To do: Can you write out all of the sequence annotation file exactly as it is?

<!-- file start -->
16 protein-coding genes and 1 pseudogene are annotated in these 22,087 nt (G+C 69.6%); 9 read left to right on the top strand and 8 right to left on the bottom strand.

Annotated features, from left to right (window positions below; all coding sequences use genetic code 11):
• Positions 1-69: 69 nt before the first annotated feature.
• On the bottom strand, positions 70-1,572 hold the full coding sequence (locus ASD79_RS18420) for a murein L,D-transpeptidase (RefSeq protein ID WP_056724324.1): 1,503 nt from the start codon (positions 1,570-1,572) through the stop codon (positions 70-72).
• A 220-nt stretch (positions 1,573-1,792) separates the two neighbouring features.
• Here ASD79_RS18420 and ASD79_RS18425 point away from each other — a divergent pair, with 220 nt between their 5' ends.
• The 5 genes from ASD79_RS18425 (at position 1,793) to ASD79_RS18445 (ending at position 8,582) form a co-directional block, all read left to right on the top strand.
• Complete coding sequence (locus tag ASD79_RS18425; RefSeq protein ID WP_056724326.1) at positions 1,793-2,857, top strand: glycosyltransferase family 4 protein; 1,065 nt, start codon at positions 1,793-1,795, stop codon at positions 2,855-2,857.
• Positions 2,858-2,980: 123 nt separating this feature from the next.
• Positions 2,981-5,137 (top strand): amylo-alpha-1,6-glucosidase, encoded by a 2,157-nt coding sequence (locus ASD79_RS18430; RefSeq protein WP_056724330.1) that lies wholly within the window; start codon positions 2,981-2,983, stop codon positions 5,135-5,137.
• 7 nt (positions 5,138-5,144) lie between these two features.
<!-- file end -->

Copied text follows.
16 protein-coding genes and 1 pseudogene are annotated in these 22,087 nt (G+C 69.6%); 9 read left to right on the top strand and 8 right to left on the bottom strand.

Annotated features, from left to right (window positions below; all coding sequences use genetic code 11):
• Positions 1-69: 69 nt before the first annotated feature.
• On the bottom strand, positions 70-1,572 hold the full coding sequence (locus ASD79_RS18420) for a murein L,D-transpeptidase (RefSeq protein ID WP_056724324.1): 1,503 nt from the start codon (positions 1,570-1,572) through the stop codon (positions 70-72).
• A 220-nt stretch (positions 1,573-1,792) separates the two neighbouring features.
• Here ASD79_RS18420 and ASD79_RS18425 point away from each other — a divergent pair, with 220 nt between their 5' ends.
• The 5 genes from ASD79_RS18425 (at position 1,793) to ASD79_RS18445 (ending at position 8,582) form a co-directional block, all read left to right on the top strand.
• Complete coding sequence (locus tag ASD79_RS18425; RefSeq protein ID WP_056724326.1) at positions 1,793-2,857, top strand: glycosyltransferase family 4 protein; 1,065 nt, start codon at positions 1,793-1,795, stop codon at positions 2,855-2,857.
• Positions 2,858-2,980: 123 nt separating this feature from the next.
• Positions 2,981-5,137 (top strand): amylo-alpha-1,6-glucosidase, encoded by a 2,157-nt coding sequence (locus ASD79_RS18430; RefSeq protein WP_056724330.1) that lies wholly within the window; start codon positions 2,981-2,983, stop codon positions 5,135-5,137.
• 7 nt (positions 5,138-5,144) lie between these two features.